Winter in the Adirondack Frontier


Winter brings us together as we recreate, celebrate, and congregate. Our coldest season is also the longest. Snow can fly as early as October and persist well into May. The days are short and cold; the nights are long and even colder. Winter temperatures can range from a relatively mild 30 degrees to digits that dip well below zero. Backcountry travel requires skis or snowshoes, and traction devices are recommended for steeper terrain. Always dress appropriately, and be ready for heavy snowfall.

When you're here, "snowed in" means "time to hit the trail." Let's explore.


Dewey Mt crop


Stand in a forest after a fresh snowfall. Bathed in white, the woods are silent save for the occasional chirp of a chickadee or chipmunk. Soft piles of snow coat tree branches like frosting, burdening evergreen branches with their weight. Sunlight strikes sparks on icy crystals and imbues frozen waterfalls with a magical glow.

Lakes and ponds are completely still — the wind picks up swirls of powder instead of pushing white caps to shore. Fellow travelers have left their mark. Snowshoe, ski, and snowmobile tracks crisscross animal paths across the otherwise unbroken blanket of white.




Snowmobiling crop


Winter travel through the Adirondack Frontier takes many forms. Long, scenic drives provide selfie-worthy vistas of snow-capped mountains and expansive lakes. Cross-country skiing and snowshoeing take explorers into the quiet solitude of our forests, while downhill skiing and snowboarding offer panoramic views coupled with pulse-pounding thrills.

Snowmobiling is more fun than driving a car—imagine sledding from town to town, stopping at trailside restaurants to laugh over lunch with your fellow winter enthusiasts before jetting off to the next destination. Do you see those little tents out on our lakes and ponds? Ice fishing shanties form communities of their own as they dot the surface of our most popular waterbodies.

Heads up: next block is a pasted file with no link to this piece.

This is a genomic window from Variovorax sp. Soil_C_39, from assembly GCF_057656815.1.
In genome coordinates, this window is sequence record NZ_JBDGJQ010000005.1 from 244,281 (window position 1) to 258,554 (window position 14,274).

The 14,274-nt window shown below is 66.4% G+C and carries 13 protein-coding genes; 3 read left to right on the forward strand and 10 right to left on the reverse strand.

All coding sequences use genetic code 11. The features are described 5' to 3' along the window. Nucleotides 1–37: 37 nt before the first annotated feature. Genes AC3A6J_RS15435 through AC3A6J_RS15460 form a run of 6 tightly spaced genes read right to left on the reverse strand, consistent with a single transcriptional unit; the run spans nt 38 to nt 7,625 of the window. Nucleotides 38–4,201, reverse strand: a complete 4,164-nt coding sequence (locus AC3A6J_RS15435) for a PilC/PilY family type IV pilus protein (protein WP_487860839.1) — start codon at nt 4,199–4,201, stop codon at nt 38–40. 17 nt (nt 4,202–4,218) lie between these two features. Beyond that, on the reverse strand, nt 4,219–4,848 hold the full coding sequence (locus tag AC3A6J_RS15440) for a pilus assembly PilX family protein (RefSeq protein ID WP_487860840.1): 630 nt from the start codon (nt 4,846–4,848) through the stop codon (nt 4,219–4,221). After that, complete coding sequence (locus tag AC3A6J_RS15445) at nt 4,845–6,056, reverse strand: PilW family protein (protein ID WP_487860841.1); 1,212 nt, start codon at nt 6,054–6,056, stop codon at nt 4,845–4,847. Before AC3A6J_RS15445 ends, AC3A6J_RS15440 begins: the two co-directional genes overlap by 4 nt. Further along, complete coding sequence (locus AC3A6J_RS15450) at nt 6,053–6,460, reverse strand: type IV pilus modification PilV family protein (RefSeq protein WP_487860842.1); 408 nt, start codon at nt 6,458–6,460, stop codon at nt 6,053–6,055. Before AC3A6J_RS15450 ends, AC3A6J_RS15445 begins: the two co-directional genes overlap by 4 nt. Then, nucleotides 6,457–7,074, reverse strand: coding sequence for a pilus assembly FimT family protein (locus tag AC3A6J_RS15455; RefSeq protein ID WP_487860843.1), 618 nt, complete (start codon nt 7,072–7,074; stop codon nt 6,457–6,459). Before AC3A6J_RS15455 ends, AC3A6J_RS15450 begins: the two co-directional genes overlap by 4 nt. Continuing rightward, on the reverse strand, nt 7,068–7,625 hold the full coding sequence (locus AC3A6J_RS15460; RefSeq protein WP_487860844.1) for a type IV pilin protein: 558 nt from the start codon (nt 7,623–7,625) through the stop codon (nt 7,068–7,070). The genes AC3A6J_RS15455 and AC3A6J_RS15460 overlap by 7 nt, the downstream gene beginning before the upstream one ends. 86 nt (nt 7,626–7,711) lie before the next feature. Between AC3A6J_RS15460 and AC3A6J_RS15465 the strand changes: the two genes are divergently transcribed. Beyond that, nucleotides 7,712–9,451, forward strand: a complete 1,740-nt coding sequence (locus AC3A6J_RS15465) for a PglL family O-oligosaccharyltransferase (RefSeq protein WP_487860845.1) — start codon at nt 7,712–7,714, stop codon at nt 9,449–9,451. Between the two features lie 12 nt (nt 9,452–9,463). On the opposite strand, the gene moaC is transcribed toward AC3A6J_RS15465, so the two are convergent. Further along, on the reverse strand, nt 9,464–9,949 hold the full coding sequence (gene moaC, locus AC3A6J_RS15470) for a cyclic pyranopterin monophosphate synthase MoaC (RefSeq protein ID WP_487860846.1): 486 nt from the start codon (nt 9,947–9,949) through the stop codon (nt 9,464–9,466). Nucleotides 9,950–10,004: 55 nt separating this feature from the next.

The best way to get through winter is to celebrate the season. In Saranac Lake, as soon as the holidays pass talk turns to Winter Carnival, the longest event of its kind in the U.S. It’s 10 days of live music, art, winter-themed activities, and a magnificent ice palace, all capped by a glorious parade that brings a dance party straight through downtown. The packed streets are lined with families bundled up in their best bomber hats, revelers dressed in costumes, and musicians moving to the beat of the festive spirit.

In Tupper Lake, craft beer, cross-country skiing, and golf collide for the annual Brew-Ski and Fire and Ice Golf Tournament. The groomed trails wind through the Tupper Lake Golf Course, where mountain views are plentiful, and bonfires, cold beer, and hot cocoa await at the beginning of the course. Not-to-be missed is the Northern Challenge Ice Fishing Derby, which draws more than 1,000 competitors to the frozen surface of Simon Pond for a day of ice fishing action.


KickSled copy


Dress for the occasion


Whether they’re getting decked out for Winter Carnival or hitting Titus Mountain for a day of downhill skiing, the people of the Adirondack Frontier know that winter is best enjoyed in comfort. Wear layers to trap body heat and stay warm—layers can also be removed if you’re too warm—and always have a hat and mittens or gloves. When heading into the woods, always wear non-cotton clothing, which repels body moisture instead of absorbing it, and bring extra layers, especially if you’re going up in elevation.